Bee Calm & Buzz On… ???
Bees, as well as other pollinators (bats, hummingbirds, butterflies/moths, etc.) are in serious peril these days as a result of the many compounding issues challenging their survival. Every year, we bolster our garden with pollen-producing, nectar-rich plants to ensure our local pollinators remain fortified, fat and happy! (Honestly, there is nothing better than smiling little bees with their legs packed with pollen, buzzing about the yard in bliss!)
Ever since I was a child I have held an untamed fascinated with bees. As a little kid, I had the unfortunate genetics for an allergic reaction to bee stings. At the bright age of five, I decided to apply catholic school-yard rationale to my negative ‘issues’ with bees. So, one sunny morning during the summer, I went out into the backyard of my parent’s home and embarked on a no-nonsense-approach to making my peace with bees forever.
Subsequently, in the following days, I was stung by justifiably terrified bees on 3-separate occasions. Each sting directly on the palm of my left hand. Upon the third trip to our pediatrician’s office, my Mother asked me why I thought I was getting stung so many times in the last week on my little palm…? I answered her in my ‘big-girl-voice’ and announced that I just loved bees and no longer wished to be allergic to them! ? ?
After the words left my mouth, my Mother began to laugh so uncontrollably that she was forced to pullover our metallic blue Ford ‘Country Squire’ because she literally was blinded by tears of laughter. It was on that day she bestowed upon me the title of both ‘Beecharmer’ and ‘Queen-Bee-of-the-Universe’.
Apparently, those words were quite impactful because to this day I make it a point to live up to both of my fabulous titles with passion and sweetness, just like bees!
When asked why I am so enthralled with these little, buzzy, winged pollinators, I’ve always answered ‘I just feel/hear their song as music to my soul…’
My affection for these winged marvels inspired me to create ‘Bee Cause…!’ on my blog. At Le Voov! we will keep you abreast of the fabulous botanical options, research, and developments supporting our local pollinators. Brian and I took bee-keeping (apiary) classes with the hopes of putting forth our best effort to support the dwindling honeybee population in the world. Unfortunately, we discovered that our rescue dog Otter-Pop likes to eat flies, bees, an occasional, unsuspecting wasp, butterflies and dragonflies as if they were simple window candy. So, we may need to rethink our hives for the time being…. Please stay tuned!!!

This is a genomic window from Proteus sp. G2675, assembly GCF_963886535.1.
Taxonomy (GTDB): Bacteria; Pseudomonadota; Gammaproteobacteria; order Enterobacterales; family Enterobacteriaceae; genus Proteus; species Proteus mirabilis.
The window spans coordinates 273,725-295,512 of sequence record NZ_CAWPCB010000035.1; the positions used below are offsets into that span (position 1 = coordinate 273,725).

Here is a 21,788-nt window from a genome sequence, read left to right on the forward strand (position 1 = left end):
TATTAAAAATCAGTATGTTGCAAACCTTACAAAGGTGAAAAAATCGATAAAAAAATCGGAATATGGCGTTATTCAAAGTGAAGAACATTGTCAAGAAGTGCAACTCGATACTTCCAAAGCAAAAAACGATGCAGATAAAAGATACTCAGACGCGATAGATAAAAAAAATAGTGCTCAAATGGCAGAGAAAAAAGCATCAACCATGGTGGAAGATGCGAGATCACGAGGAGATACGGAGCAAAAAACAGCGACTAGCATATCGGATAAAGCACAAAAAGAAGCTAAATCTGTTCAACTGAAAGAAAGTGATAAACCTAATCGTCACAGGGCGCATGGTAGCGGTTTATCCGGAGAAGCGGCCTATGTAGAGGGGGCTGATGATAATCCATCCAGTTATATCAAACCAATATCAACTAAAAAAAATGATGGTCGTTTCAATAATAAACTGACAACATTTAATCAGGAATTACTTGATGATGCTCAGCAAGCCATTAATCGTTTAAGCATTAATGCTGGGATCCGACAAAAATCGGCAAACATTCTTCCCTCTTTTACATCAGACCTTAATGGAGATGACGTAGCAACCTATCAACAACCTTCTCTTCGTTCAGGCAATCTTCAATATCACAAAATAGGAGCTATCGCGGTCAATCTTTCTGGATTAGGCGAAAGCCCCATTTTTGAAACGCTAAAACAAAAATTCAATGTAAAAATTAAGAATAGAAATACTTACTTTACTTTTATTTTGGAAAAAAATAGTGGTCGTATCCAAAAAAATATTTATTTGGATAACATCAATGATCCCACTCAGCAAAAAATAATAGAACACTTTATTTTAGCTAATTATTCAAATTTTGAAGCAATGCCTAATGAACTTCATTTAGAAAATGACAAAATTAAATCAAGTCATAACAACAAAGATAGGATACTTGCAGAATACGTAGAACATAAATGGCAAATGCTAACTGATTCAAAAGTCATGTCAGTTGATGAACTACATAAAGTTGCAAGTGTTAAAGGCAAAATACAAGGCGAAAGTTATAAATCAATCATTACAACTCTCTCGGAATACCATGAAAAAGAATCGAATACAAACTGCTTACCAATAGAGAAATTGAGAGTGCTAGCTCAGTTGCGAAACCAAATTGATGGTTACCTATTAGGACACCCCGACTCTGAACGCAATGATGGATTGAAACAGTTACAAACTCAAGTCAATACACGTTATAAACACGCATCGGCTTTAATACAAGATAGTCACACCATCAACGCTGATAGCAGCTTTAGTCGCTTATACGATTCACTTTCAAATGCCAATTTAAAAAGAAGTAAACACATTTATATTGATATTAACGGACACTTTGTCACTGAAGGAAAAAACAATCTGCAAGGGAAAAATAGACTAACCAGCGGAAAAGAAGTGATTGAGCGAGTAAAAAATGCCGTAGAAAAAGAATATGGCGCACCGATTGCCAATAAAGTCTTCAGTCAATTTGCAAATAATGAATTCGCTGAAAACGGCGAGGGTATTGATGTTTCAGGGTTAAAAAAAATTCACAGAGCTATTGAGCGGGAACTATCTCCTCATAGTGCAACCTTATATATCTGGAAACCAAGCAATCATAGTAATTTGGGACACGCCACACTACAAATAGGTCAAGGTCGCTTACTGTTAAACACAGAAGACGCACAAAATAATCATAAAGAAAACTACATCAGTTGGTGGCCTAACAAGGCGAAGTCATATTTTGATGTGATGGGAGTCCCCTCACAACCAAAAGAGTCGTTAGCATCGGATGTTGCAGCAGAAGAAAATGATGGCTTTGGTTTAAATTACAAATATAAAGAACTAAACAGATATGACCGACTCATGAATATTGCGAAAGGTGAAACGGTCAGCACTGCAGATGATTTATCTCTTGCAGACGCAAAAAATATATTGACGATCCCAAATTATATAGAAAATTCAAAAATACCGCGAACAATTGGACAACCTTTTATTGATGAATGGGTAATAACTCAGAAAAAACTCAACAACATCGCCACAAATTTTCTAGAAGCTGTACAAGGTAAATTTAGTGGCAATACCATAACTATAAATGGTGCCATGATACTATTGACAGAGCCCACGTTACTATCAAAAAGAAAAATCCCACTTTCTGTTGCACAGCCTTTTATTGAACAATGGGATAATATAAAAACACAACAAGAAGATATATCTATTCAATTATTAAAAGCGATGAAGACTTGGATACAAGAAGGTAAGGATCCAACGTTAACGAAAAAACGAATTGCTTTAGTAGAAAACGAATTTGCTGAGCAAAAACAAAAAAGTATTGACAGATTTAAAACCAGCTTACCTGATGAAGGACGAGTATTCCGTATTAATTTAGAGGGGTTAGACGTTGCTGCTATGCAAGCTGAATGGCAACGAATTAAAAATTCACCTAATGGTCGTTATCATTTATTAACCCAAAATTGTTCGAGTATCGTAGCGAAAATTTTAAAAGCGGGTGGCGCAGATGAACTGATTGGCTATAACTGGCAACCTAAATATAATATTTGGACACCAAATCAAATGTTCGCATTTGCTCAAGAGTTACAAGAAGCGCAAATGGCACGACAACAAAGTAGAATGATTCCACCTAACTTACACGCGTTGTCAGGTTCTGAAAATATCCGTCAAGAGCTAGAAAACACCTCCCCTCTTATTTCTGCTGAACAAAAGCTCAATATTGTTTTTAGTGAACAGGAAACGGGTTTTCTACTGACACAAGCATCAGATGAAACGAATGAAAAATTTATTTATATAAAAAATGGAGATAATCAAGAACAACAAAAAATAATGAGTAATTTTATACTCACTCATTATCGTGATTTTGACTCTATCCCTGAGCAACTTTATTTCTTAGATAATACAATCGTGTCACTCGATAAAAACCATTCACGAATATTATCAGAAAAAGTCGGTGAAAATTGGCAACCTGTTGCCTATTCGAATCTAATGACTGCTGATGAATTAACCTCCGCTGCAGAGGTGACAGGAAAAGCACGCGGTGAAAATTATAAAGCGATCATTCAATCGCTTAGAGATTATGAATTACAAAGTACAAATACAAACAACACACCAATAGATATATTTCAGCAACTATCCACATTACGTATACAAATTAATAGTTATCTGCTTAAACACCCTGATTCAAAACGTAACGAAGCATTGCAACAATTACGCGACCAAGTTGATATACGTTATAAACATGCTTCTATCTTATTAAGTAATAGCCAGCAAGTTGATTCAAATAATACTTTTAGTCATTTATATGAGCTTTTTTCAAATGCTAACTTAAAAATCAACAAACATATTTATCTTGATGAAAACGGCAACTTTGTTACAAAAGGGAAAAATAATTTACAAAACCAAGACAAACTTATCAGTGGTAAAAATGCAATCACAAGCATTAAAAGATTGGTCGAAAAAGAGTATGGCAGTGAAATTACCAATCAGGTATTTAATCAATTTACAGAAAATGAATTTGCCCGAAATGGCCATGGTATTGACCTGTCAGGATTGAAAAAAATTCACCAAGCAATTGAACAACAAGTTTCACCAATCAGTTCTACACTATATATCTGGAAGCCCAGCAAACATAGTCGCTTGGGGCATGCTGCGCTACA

With the heavy rains early in 2016, spring came a bit early to Northern California this year. We had heavy, wild, idiot-winds, we had a deluge of rains, but then, sadly, it all stopped and we are now back in drought-mode for the 5th year in a row. This means we return to Navy-style showers, no flushing unless there is a ‘Tootsie-Roll’ in the bowl, and abandoning our brand-new, beautiful washer & dryer for the coin laundry again for the next 6-months. Yuck!
Bee Cause…! February?
Rainy Day Bees
Northern California has been a very wet, soggy place this winter. However, we are loving all the rain since our region has been in a severe drought for the last 5-years. ☔️
The winter months pose a tough time for honeybees due to the impact of cold & rain on foraging and the availability of pollen. During a break from a recent rainy deluge, I came across this busy bee gathering pollen for her hive mates. Working with great vigilance, she moved from flower to flower on our Camellia bush. If you look closely, you can see the rain drops on the top of the petals… ?
On another day, after a five day downpour, I decided to literally seize the moment to head out with our dog Otter-Pop to get a wee bit of exercise in the canyon behind our home. ??
Along the trail we noticed a large rosemary bush, blooming in all its glory with bright periwinkle blue flowers. As we got closer, we heard the familiar warm buzz of dozens of little honeybees, busily gathering food & water for their sisters back at the hive. They moved quickly, methodically filling their tiny pollen purses before returning back home.